For what you want, a Stimer will probably work fine. You'll get something similar to an electric archtop sound for your solos and can roll the volume off for rhythm so you're totally acoustic. Pretty simple really.

    The effects of leaving the Stimer attached to the guitar are minimal on the acoustic sound and most likely you won't notice much of a difference. It's easy and fast to clip the Stimer on and off so you can just bring it out if you're gonna play a solo on the next song. I would just leave it on the whole gig and work with the volume control.

    Stimers sound great through tube amps so using your current amp still works.

    The only issue is if the Cigano can take the Stimer, some guitars have very shallow neck angle and thin fretboards, you can't use an Stimer with those. Ask Michael.
  • fraterfrater Prodigy
    Posts: 763
    On the premise that I will always deny I ever suggested something like this... have you considered to run the Stimer through an acoustic simulator for the rythm part?
  • ShawnShawn Boise, Idaho✭✭✭✭
    Posts: 295
    Campusfive wrote:
    Shawn, the whole point is to have one guitar that is both acoustic and electric sounds in the same song. If you'll watch the first two minutes of this you'll see what I do.

    I see what you're saying now...I was thinking something else. I would agree with Michael in that I don't notice the pickup making that much of a difference acoustically, and although I'm sure there is some minute difference, to my ears it sounds the same. If I have a week or two of gigging frequently I usually just leave the Stimer on the guitar whether I'm playing acoustic or amplified, and it doesn't seem to affect the sound or playability of the guitar. It will, however, add a little more weight to the guitar as Stimers are fairly heavy pickups.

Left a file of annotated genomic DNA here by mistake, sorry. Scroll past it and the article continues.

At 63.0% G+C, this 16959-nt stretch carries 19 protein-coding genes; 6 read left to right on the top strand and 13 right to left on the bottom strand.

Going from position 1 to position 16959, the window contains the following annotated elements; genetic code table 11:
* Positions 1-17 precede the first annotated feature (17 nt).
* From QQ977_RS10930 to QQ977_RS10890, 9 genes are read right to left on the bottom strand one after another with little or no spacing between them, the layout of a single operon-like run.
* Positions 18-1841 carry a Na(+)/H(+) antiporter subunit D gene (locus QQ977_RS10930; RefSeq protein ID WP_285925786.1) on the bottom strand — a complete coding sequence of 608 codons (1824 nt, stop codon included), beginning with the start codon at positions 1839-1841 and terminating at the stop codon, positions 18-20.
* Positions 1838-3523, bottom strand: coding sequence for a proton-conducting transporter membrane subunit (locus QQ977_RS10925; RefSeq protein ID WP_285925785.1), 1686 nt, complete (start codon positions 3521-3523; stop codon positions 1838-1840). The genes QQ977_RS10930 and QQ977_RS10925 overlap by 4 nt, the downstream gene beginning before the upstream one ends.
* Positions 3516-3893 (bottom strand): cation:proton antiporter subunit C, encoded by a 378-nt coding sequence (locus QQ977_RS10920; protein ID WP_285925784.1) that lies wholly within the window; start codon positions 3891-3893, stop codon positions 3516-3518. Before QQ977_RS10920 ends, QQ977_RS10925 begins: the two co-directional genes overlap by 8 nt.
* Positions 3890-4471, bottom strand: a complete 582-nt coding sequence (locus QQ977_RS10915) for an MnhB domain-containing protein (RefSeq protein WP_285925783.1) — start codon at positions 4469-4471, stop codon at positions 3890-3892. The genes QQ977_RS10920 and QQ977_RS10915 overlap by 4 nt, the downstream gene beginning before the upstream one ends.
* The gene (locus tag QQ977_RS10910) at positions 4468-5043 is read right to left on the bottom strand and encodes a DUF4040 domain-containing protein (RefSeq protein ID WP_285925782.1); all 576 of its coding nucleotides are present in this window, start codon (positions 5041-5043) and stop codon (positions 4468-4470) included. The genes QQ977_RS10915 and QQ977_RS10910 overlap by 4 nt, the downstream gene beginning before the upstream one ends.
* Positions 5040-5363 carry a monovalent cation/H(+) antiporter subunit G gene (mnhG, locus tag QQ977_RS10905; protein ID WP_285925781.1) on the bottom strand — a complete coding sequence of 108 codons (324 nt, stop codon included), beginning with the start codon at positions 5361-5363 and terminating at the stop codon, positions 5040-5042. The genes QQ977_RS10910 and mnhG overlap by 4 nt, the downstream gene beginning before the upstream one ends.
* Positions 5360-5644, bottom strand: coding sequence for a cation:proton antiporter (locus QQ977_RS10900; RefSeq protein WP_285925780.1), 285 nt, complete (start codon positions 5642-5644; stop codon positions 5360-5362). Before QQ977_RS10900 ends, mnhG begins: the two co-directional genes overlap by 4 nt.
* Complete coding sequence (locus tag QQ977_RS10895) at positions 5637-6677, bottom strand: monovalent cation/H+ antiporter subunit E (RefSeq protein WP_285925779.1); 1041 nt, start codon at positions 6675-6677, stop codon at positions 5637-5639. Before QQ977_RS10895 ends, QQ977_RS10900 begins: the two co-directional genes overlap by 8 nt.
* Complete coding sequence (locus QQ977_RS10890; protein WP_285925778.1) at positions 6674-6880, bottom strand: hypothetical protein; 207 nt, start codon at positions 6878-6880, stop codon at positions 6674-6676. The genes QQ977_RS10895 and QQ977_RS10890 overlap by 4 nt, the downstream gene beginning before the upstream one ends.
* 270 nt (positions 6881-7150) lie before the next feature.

Sorry for the confusion earlier! :)
  • CampusfiveCampusfive Los Angeles, CA✭✭✭✭
    Posts: 98
    Shawn, what you said about just leaving the pick up on between gigs is more endorsement than you realize. That sounds like what I'm looking for.

    Now, the only question is whether I put my extra CC pickup into a Loar first, or whether I work on my flying out guitar...? GAS anyone.
  • ShawnShawn Boise, Idaho✭✭✭✭
    Posts: 295
    Campusfive, the only thing I have come across that would be inconvienent about the Stimer is that I cannot leave it on the guitar inside a hardshell case. The Volume knob sticks up just enough to not let me completely shut the lid, but then again, it might just be down to the case I use. One of those really nice hardshell cases Michael sells here (I think) might work just fine though.

    Hope it all works out, and PS...

    I really like your groups work. Those youtube videos are going to provide me with hours of enjoyment. Keep up the good work!